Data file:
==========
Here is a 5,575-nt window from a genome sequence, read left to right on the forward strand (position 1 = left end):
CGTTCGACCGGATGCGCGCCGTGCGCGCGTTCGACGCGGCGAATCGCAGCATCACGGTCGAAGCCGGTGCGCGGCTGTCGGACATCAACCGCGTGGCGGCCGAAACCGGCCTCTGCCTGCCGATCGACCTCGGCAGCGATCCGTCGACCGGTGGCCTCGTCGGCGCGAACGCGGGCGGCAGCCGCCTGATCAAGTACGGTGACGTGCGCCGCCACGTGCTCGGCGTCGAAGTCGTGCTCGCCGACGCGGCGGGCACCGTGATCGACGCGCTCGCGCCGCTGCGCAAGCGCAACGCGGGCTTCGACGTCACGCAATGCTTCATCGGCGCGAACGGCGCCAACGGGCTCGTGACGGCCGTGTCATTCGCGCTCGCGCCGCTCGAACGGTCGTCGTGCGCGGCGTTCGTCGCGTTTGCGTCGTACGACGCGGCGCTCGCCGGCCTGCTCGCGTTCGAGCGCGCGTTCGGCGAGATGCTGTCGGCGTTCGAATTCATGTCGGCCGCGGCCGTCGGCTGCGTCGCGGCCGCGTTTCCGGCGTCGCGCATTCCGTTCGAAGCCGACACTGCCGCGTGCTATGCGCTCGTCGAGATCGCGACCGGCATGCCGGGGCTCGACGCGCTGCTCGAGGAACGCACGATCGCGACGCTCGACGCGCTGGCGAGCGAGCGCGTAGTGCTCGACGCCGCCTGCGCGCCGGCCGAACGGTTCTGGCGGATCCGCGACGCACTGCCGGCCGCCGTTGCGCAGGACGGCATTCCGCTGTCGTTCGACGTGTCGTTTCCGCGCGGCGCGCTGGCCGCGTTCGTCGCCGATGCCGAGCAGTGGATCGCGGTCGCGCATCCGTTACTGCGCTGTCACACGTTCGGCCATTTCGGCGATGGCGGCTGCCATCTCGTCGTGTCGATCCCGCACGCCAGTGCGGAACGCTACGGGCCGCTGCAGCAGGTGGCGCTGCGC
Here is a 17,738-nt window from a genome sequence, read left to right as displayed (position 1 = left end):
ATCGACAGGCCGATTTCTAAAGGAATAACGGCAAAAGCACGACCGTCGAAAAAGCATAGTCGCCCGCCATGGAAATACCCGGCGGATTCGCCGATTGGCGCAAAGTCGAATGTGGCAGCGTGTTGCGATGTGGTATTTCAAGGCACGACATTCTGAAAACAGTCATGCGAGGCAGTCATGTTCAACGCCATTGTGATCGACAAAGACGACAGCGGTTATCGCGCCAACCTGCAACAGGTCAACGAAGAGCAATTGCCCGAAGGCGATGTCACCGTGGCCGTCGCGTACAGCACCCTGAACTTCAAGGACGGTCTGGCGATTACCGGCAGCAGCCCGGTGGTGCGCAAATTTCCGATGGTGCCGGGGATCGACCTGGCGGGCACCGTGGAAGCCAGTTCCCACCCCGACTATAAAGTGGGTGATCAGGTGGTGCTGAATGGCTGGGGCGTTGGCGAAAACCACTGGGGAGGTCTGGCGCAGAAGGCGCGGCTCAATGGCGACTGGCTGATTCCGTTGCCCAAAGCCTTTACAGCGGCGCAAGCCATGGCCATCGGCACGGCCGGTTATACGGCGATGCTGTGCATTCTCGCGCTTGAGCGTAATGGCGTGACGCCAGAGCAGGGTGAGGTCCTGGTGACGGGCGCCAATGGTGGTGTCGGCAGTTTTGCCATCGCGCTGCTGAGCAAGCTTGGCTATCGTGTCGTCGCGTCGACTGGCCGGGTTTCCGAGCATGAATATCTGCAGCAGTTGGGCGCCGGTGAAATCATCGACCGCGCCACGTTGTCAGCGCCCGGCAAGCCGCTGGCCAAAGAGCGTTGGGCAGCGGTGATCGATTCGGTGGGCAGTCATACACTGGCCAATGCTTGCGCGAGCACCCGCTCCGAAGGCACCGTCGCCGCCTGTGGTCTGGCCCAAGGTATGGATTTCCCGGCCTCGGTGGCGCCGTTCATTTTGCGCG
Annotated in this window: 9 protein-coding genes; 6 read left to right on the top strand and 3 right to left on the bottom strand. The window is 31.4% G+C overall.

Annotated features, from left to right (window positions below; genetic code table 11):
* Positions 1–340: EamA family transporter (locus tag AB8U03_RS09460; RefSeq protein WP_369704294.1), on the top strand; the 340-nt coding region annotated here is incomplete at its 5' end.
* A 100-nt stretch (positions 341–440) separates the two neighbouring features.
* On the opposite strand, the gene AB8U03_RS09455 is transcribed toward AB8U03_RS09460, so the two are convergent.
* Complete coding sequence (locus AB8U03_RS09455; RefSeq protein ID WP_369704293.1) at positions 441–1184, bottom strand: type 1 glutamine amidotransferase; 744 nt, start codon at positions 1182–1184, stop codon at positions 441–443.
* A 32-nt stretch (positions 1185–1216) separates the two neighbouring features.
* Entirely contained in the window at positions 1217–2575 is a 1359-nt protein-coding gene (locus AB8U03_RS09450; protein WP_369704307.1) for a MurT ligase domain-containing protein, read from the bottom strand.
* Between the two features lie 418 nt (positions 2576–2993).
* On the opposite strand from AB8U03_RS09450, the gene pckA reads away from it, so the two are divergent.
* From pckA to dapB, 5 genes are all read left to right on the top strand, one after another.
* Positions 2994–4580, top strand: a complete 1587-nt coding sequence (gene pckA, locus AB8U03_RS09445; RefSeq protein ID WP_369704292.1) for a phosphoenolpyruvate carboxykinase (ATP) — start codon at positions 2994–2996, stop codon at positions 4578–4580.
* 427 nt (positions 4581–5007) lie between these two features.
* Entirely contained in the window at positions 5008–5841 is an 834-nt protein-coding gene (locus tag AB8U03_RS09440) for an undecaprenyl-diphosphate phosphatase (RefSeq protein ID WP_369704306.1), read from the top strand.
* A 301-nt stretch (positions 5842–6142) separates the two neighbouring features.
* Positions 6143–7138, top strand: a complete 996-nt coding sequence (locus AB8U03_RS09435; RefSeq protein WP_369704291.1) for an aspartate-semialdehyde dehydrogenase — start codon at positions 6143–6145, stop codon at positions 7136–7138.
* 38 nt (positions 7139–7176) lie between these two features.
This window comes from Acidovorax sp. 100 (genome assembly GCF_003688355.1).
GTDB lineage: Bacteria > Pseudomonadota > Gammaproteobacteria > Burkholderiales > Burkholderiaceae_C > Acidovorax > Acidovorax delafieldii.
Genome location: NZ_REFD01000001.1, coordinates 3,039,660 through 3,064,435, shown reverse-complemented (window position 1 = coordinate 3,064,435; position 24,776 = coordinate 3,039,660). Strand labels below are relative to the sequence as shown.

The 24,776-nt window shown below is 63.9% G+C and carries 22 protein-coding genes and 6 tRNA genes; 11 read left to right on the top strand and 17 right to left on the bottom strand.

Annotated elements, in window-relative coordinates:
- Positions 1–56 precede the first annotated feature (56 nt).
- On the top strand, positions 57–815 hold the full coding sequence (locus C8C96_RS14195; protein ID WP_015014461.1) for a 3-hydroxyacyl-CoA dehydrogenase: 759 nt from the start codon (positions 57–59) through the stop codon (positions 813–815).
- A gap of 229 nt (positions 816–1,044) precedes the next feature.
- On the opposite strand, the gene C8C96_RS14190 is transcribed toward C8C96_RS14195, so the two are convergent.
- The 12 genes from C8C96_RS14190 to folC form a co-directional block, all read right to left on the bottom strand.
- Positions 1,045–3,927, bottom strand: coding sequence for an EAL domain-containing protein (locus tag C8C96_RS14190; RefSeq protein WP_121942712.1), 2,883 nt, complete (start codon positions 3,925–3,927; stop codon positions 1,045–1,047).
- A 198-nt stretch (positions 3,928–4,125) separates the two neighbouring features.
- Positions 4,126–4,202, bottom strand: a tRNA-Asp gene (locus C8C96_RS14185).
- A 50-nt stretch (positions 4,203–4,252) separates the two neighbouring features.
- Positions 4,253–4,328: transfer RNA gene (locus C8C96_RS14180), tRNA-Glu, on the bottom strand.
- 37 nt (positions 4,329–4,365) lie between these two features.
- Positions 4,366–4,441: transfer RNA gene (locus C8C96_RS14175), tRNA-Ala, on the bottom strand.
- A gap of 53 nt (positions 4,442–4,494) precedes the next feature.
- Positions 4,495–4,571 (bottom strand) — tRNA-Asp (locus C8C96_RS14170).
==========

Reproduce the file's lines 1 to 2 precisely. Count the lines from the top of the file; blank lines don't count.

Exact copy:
Here is a 5,575-nt window from a genome sequence, read left to right on the forward strand (position 1 = left end):
CGTTCGACCGGATGCGCGCCGTGCGCGCGTTCGACGCGGCGAATCGCAGCATCACGGTCGAAGCCGGTGCGCGGCTGTCGGACATCAACCGCGTGGCGGCCGAAACCGGCCTCTGCCTGCCGATCGACCTCGGCAGCGATCCGTCGACCGGTGGCCTCGTCGGCGCGAACGCGGGCGGCAGCCGCCTGATCAAGTACGGTGACGTGCGCCGCCACGTGCTCGGCGTCGAAGTCGTGCTCGCCGACGCGGCGGGCACCGTGATCGACGCGCTCGCGCCGCTGCGCAAGCGCAACGCGGGCTTCGACGTCACGCAATGCTTCATCGGCGCGAACGGCGCCAACGGGCTCGTGACGGCCGTGTCATTCGCGCTCGCGCCGCTCGAACGGTCGTCGTGCGCGGCGTTCGTCGCGTTTGCGTCGTACGACGCGGCGCTCGCCGGCCTGCTCGCGTTCGAGCGCGCGTTCGGCGAGATGCTGTCGGCGTTCGAATTCATGTCGGCCGCGGCCGTCGGCTGCGTCGCGGCCGCGTTTCCGGCGTCGCGCATTCCGTTCGAAGCCGACACTGCCGCGTGCTATGCGCTCGTCGAGATCGCGACCGGCATGCCGGGGCTCGACGCGCTGCTCGAGGAACGCACGATCGCGACGCTCGACGCGCTGGCGAGCGAGCGCGTAGTGCTCGACGCCGCCTGCGCGCCGGCCGAACGGTTCTGGCGGATCCGCGACGCACTGCCGGCCGCCGTTGCGCAGGACGGCATTCCGCTGTCGTTCGACGTGTCGTTTCCGCGCGGCGCGCTGGCCGCGTTCGTCGCCGATGCCGAGCAGTGGATCGCGGTCGCGCATCCGTTACTGCGCTGTCACACGTTCGGCCATTTCGGCGATGGCGGCTGCCATCTCGTCGTGTCGATCCCGCACGCCAGTGCGGAACGCTACGGGCCGCTGCAGCAGGTGGCGCTGCGC